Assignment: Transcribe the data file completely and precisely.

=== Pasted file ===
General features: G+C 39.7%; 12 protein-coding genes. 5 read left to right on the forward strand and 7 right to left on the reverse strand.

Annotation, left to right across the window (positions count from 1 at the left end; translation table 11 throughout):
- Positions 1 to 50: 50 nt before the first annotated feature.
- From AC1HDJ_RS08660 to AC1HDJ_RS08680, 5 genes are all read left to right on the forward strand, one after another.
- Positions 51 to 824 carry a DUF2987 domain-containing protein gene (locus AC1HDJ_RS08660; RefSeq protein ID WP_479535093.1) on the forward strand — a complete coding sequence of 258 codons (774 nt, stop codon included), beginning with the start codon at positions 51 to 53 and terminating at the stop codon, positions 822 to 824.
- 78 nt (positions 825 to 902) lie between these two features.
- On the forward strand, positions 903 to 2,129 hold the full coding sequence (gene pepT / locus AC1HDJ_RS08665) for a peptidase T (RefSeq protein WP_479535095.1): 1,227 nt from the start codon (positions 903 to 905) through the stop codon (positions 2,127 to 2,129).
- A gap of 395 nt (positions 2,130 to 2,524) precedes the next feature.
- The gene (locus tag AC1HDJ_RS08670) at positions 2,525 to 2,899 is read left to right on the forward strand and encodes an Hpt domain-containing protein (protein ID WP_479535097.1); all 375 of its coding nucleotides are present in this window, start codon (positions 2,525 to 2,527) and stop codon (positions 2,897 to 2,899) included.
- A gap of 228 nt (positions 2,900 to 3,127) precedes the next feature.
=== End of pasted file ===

General features: G+C 39.7%; 12 protein-coding genes. 5 read left to right on the forward strand and 7 right to left on the reverse strand.

Annotation, left to right across the window (positions count from 1 at the left end; translation table 11 throughout):
- Positions 1 to 50: 50 nt before the first annotated feature.
- From AC1HDJ_RS08660 to AC1HDJ_RS08680, 5 genes are all read left to right on the forward strand, one after another.
- Positions 51 to 824 carry a DUF2987 domain-containing protein gene (locus AC1HDJ_RS08660; RefSeq protein ID WP_479535093.1) on the forward strand — a complete coding sequence of 258 codons (774 nt, stop codon included), beginning with the start codon at positions 51 to 53 and terminating at the stop codon, positions 822 to 824.
- 78 nt (positions 825 to 902) lie between these two features.
- On the forward strand, positions 903 to 2,129 hold the full coding sequence (gene pepT / locus AC1HDJ_RS08665) for a peptidase T (RefSeq protein WP_479535095.1): 1,227 nt from the start codon (positions 903 to 905) through the stop codon (positions 2,127 to 2,129).
- A gap of 395 nt (positions 2,130 to 2,524) precedes the next feature.
- The gene (locus tag AC1HDJ_RS08670) at positions 2,525 to 2,899 is read left to right on the forward strand and encodes an Hpt domain-containing protein (protein ID WP_479535097.1); all 375 of its coding nucleotides are present in this window, start codon (positions 2,525 to 2,527) and stop codon (positions 2,897 to 2,899) included.
- A gap of 228 nt (positions 2,900 to 3,127) precedes the next feature.